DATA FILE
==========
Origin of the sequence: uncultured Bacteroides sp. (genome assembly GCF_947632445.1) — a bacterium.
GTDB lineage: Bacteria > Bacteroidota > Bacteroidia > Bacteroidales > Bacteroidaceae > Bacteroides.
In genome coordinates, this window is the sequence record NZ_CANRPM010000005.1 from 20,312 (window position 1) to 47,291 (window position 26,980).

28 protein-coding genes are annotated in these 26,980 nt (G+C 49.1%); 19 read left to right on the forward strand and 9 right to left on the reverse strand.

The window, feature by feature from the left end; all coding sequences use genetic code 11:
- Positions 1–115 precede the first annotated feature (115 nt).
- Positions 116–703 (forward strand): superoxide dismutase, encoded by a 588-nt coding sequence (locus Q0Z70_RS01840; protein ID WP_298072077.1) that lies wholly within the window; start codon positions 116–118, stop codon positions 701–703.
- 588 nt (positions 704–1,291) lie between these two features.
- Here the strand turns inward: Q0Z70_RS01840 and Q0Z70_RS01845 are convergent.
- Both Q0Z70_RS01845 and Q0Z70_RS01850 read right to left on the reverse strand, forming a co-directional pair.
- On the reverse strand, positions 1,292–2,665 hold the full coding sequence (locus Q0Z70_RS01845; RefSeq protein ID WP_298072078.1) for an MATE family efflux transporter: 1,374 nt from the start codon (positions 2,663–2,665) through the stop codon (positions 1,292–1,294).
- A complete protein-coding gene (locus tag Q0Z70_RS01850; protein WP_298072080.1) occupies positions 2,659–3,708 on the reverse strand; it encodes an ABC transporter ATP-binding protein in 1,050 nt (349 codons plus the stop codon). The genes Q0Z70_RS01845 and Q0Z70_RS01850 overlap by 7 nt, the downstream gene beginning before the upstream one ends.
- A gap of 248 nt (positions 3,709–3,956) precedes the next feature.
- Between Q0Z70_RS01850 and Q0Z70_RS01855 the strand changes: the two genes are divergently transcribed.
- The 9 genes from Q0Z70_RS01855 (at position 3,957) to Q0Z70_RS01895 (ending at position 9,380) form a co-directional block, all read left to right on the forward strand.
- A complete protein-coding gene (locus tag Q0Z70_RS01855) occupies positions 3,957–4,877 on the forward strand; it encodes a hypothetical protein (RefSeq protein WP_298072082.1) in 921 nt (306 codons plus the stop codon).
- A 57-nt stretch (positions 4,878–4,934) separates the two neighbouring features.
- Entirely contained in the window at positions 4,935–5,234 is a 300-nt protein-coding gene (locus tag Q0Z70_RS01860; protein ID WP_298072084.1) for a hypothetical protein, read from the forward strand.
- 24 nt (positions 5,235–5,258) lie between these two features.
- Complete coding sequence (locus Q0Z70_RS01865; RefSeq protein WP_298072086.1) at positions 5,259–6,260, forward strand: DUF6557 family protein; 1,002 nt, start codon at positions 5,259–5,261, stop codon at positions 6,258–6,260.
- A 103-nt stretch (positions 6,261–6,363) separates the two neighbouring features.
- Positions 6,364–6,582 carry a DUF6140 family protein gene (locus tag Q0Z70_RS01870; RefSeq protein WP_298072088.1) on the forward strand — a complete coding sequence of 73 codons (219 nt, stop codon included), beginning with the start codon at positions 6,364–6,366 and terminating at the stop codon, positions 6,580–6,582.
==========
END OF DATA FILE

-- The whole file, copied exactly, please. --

Origin of the sequence: uncultured Bacteroides sp. (genome assembly GCF_947632445.1) — a bacterium.
GTDB lineage: Bacteria > Bacteroidota > Bacteroidia > Bacteroidales > Bacteroidaceae > Bacteroides.
In genome coordinates, this window is the sequence record NZ_CANRPM010000005.1 from 20,312 (window position 1) to 47,291 (window position 26,980).

28 protein-coding genes are annotated in these 26,980 nt (G+C 49.1%); 19 read left to right on the forward strand and 9 right to left on the reverse strand.

The window, feature by feature from the left end; all coding sequences use genetic code 11:
- Positions 1–115 precede the first annotated feature (115 nt).
- Positions 116–703 (forward strand): superoxide dismutase, encoded by a 588-nt coding sequence (locus Q0Z70_RS01840; protein ID WP_298072077.1) that lies wholly within the window; start codon positions 116–118, stop codon positions 701–703.
- 588 nt (positions 704–1,291) lie between these two features.
- Here the strand turns inward: Q0Z70_RS01840 and Q0Z70_RS01845 are convergent.
- Both Q0Z70_RS01845 and Q0Z70_RS01850 read right to left on the reverse strand, forming a co-directional pair.
- On the reverse strand, positions 1,292–2,665 hold the full coding sequence (locus Q0Z70_RS01845; RefSeq protein ID WP_298072078.1) for an MATE family efflux transporter: 1,374 nt from the start codon (positions 2,663–2,665) through the stop codon (positions 1,292–1,294).
- A complete protein-coding gene (locus tag Q0Z70_RS01850; protein WP_298072080.1) occupies positions 2,659–3,708 on the reverse strand; it encodes an ABC transporter ATP-binding protein in 1,050 nt (349 codons plus the stop codon). The genes Q0Z70_RS01845 and Q0Z70_RS01850 overlap by 7 nt, the downstream gene beginning before the upstream one ends.
- A gap of 248 nt (positions 3,709–3,956) precedes the next feature.
- Between Q0Z70_RS01850 and Q0Z70_RS01855 the strand changes: the two genes are divergently transcribed.
- The 9 genes from Q0Z70_RS01855 (at position 3,957) to Q0Z70_RS01895 (ending at position 9,380) form a co-directional block, all read left to right on the forward strand.
- A complete protein-coding gene (locus tag Q0Z70_RS01855) occupies positions 3,957–4,877 on the forward strand; it encodes a hypothetical protein (RefSeq protein WP_298072082.1) in 921 nt (306 codons plus the stop codon).
- A 57-nt stretch (positions 4,878–4,934) separates the two neighbouring features.
- Entirely contained in the window at positions 4,935–5,234 is a 300-nt protein-coding gene (locus tag Q0Z70_RS01860; protein ID WP_298072084.1) for a hypothetical protein, read from the forward strand.
- 24 nt (positions 5,235–5,258) lie between these two features.
- Complete coding sequence (locus Q0Z70_RS01865; RefSeq protein WP_298072086.1) at positions 5,259–6,260, forward strand: DUF6557 family protein; 1,002 nt, start codon at positions 5,259–5,261, stop codon at positions 6,258–6,260.
- A 103-nt stretch (positions 6,261–6,363) separates the two neighbouring features.
- Positions 6,364–6,582 carry a DUF6140 family protein gene (locus tag Q0Z70_RS01870; RefSeq protein WP_298072088.1) on the forward strand — a complete coding sequence of 73 codons (219 nt, stop codon included), beginning with the start codon at positions 6,364–6,366 and terminating at the stop codon, positions 6,580–6,582.